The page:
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Saturday, November 12, 2011

pastry, perfected

On Thursday, my friends and I set a pastry precedent.

While Sandi's neurons are firing at an arresting rate studying the pharmocology and physiology on her way to learning how to anesthetize people, I finally learned how to make a decent pie crust through the Hampden Adult Ed program.

I love to cook and bake, but pastry has been my nemesis.  I'm not exaggerating when I say that even Pillsbury from a box can't make me look good.  Whenever I try from scratch, with multiple recipes from reliable sources, the dough always seems to crumbly, it cracks when I roll it and it falls apart when I try to scallop the edge.  If my pies were a cheese they would be Cheez Whiz.  If they were a shoe they would be your lawn mowing sneakers.  If they were a gift, they would be fruitcake.

Enter in pie making class along with my friends Ange:

and Kim:

Allow me to say that Ange is a more adept pie maker than Kim and I, having to only tweak her skills a bit,  so she was there more for the fun.  And as it turns out to make sure we didn't fail.

It is my belief that baking should be fun and that there is a reason the kitchen is the central spot in a home.  It wouldn't have been possible for us to have more fun making pies on Thursday night.
Patti, our instructor, had the sure hands and know-how of an experienced baker.  I say this with the greatest respect.  I've asked Sandi's grandmother how she makes such pretty pies and she dictated a recipe to me that was inexact- it clearly required the experience of the baker to judge the consistency and feel of the dough, how to work it enough but not overwork it.

Patti had this magic pastry wisdom.  These are her sure hands assessing Kim's dough.
It turned out she had overworked it and had to start over, causing much hysterics over the fact that she had "failed" pie making class. She and I, so much more handicapped than Ange, joked that we were in the remedial pie class. Patti would tell us to put on the top crust and Kim and I would just stand there and wait for her to come over and give explicit instruction. Over and over we would say, "Now this is where it all falls apart when I do it at home."
Kim, putting some muscle in.  She brought two rolling pins, intending to improve her odds of success.

There was a lot of cooperative effort between friends (Ange and Kim never having met became fast friends over this transformative experience.)  We cut apples for each other's pies, gave words of encouragement or sarcasm wherever appropriate and gave advice the way only the most inexperienced can.  This lead Kim to intone, "I make pies with a little help from my friends."

In one particularly confident moment, Kim suggested that we should all be members of the Secret Society of Pie Makers.  It was evident the class, and our impending success, was going to our heads.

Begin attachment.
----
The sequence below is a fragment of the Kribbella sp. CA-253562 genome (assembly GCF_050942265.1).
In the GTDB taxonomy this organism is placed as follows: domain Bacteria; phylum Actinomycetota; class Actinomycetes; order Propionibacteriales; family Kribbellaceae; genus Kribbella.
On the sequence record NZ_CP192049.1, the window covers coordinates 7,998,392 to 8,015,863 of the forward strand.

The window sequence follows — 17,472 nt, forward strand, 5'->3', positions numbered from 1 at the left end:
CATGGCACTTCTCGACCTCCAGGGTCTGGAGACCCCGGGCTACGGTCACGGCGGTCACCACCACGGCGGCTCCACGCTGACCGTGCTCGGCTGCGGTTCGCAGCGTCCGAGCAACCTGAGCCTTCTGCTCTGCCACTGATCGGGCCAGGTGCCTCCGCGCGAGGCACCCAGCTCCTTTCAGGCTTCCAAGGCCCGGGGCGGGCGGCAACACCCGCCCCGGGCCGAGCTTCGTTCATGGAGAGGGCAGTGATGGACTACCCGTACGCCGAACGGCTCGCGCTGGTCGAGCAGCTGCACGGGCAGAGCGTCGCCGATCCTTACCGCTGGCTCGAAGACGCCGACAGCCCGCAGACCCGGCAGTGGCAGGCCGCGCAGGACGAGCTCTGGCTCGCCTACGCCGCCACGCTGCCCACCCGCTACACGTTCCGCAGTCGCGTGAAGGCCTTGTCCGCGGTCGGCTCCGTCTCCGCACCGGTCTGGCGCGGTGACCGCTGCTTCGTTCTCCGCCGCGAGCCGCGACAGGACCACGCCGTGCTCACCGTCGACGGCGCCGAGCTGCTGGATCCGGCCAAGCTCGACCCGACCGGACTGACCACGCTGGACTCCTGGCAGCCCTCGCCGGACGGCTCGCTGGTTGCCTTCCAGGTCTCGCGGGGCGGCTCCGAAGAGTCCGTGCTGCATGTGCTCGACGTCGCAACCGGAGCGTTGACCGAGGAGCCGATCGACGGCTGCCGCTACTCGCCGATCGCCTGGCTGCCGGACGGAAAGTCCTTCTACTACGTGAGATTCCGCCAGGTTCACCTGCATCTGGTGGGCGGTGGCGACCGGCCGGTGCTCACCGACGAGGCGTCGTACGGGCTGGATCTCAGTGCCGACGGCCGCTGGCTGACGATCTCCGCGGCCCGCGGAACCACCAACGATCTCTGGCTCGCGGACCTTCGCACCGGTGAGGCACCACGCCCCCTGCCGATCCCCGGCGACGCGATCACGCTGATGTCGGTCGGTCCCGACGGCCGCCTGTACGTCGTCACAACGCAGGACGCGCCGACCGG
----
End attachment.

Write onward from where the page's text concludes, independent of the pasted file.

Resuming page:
Ange had this big daddy rolling pin that created envy among all the bakers.
She let me use the big daddy to transfer my dough to my pie plate. Cool trick!

So, this is what I really learned in pie class, aside from the fact that I think all pies should be made alongside friends: it all comes down to the dough you are working with.  The recipe Patti had us use was a silky dough that felt like half pastry, half bread dough.  It was malleable and forgiving.  Perhaps once I get a good feel for working with this dough, I will be successful with other standard dough recipes.

Rest assured, for all of you suffering in pastry mediocrity, I will share.

4 c. flour
1/4 c sugar
1 tsp salt
1 3/4 c shortening (Patti says don't use Crisco- generic works better)
1 egg
1 1/2 tsp. lemon juice
1/2 c. water

Mix flour, sugar and salt together and then add shortening.  You will need to use your hands.  Once mixed but not overworked, combine egg, lemon juice and water together and then add to dough.   (This recipe makes 4 crusts.)

That is it!  No frozen butter, no cold water, no refrigerated dough. 

For the filling:
sliced apples, enough to mound over the top of the pie plate
1 c sugar
1/4 c flour
1 tsp cinnamon
1 tsp nutmeg (I think I would decrease to 1/2 tsp next time)
dots of butter on the top of the apples just before you put the top crust on

Bake at 350 for 45-60 minutes.

Ready to take home to cook.

Fresh out of the oven with a little square taken off for testing doneness.  I'm a pie class graduate.

As Kim said, what great homework!
Promptly the next morning, at Sandi's suggestion, I formed the Facebook Group "The Secret Society of Pie Makers" and invited Ange and Kim.  Anyone who would like to join, let me know and I will invite you! 

Our female predecessors might have been a tad bit unempowered and lacked for rights to property and to vote, but they had it all going on with the communal baking. I mean, how much fun would it be to sit around with other women and make pies? Let's be honest...and then sit around and eat them? out, here we come!

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